Last but not least, fibers can break according to the tensile or shear stresses at the joint.
Video 3. Fiber breakage using the shear stress breakage criterion.
Flexible fiber application examples
Example 1: Pet hair in a vacuum cleaner
This simulation shows a 1-way DEM-CFD coupled simulation of a large number of pet hair strands inside a vacuum cleaner, depicting behaviors such as flexibility and inter-fiber interaction. The hair strands were modeled using flexible fibers with different diameters, and the fluid field, obtained in Ansys Fluent, was taken into account when solving the particle trajectory inside this multi-cyclonic device.
Video 3. Rocky DEM and Ansys Fluent coupled simulation using flexible fibers.
Example 2: Hay tedder performance
In this case study, the goals were to model a hay tedder and compare different operating conditions to ensure proper material handling. Flexible fibers were used to model the hay, and the multi-GPU capability allowed the customer to simulate a large number of fibers.
Video 4. Hay tedder machine simulation.
Example 3: Barley harvester performance
This example shows the simulation of a combine harvester header, including hay breakage and plastic deformation of the stems. Particles were modeled using the Rocky DEM custom flexible fiber particle type to model the crop.
Video 5. Harvester simulation.
Example 4: Wood chipper efficiency
In this example, the goal was to evaluate the chipping efficiency for different disk rotational speeds as well as to assessif clogging would happen when changing the wood tonnage. Wood branches were modeled using custom flexible fibers, and the wood chopping was modeled using the fiber breakage model.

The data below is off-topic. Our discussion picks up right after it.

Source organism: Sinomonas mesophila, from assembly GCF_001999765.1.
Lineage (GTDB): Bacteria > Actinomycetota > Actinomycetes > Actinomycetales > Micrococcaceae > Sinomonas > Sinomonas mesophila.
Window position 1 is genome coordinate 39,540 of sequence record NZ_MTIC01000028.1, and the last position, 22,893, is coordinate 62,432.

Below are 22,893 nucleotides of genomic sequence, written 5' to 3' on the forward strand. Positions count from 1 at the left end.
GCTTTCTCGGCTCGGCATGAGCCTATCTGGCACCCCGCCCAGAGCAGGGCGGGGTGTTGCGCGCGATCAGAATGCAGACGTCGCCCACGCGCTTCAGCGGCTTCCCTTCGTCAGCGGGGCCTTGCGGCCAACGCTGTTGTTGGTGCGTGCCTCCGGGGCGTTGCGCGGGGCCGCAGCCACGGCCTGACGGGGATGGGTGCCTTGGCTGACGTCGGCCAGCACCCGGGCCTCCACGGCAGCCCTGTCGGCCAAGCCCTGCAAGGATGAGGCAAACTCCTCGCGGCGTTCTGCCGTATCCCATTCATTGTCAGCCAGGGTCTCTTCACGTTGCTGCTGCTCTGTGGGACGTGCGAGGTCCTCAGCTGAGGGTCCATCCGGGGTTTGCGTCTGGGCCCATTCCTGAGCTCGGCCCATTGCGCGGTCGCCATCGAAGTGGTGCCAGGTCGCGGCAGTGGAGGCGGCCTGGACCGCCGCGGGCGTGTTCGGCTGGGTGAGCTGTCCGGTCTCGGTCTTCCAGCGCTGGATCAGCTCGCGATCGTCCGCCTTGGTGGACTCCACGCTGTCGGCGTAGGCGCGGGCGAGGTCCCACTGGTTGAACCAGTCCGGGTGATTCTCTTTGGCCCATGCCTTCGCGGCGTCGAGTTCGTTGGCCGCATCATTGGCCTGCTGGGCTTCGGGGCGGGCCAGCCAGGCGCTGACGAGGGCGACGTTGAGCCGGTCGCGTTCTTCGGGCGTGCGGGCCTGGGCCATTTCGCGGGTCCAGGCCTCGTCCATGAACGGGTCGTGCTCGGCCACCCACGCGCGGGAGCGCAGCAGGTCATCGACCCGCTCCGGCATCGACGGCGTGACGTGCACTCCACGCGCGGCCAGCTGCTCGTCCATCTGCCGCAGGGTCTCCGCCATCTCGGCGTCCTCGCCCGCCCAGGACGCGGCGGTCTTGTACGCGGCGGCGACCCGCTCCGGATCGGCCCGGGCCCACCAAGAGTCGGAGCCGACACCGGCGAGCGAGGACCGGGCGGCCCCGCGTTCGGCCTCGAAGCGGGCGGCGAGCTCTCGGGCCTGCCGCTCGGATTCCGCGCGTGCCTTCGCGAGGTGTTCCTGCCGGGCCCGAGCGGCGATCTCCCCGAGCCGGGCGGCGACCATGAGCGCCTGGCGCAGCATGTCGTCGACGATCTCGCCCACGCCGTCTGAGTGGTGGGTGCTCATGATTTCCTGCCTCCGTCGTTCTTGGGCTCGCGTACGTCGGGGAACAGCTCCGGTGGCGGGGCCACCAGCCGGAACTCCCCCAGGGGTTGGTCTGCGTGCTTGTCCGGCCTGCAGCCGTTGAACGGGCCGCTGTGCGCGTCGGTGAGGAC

Video 6. Wood chipper simulation.
Example 5: Fouling of heat exchangers
This study was performed by Sub-Zero. Rocky DEM was used, combined with Ansys Fluent, to understand heat exchanger robustness to fouling. This understanding is important in that it gives Sub-Zero more freedom to design more compact refrigerating systems with higher energy efficiency and carefree products.
In this case, the cotton linter fibers were modeled using flexible fibers. The fluid forces were taken into account using the Rocky’s one-way coupling with Ansys Fluent, and an adhesion model was added to mimic the electrostatic force acting on the fibers.
Example 6: Log unscrambler
This example shows a log unscrambler simulation using rigid custom fibers. The logs have different diameters along their length.
Video 7. Wood log unscrambler.
Example 7: Gummy bears on a net
This example shows gummy bears (modeled using the concave particle model) falling on an elastic net that is modeled using the custom fiber particle shape.
Video 8. Concave particle model example and custom fiber particle shape demonstration.
 Guo, Y., C., W., Curtis, J. S., and Xu, D. (2018). A bonded sphero-cylinder model for the discrete element simulation of elastic-plastic fibers. Chemical Engineering Science, 175:118–129
Global CAE Specialist, ESSS
Lucilla holds a BE (Chemical) undergraduate degree, an M.Sc. in Chemical Engineering and a Ph.D. in Nuclear engineering from the Federal University of Rio de Janeiro. She joined ESSS in 2008 and has spent 5 years focused on applying CFD to solve common engineering problems in the Oil and Gas industry, dealing with turbulent and multiphase flow simulations. Since 2013, she is an Application Engineer for Rocky DEM, supporting users, working on consultancy projects and validating models implemented for the CFD-DEM coupling.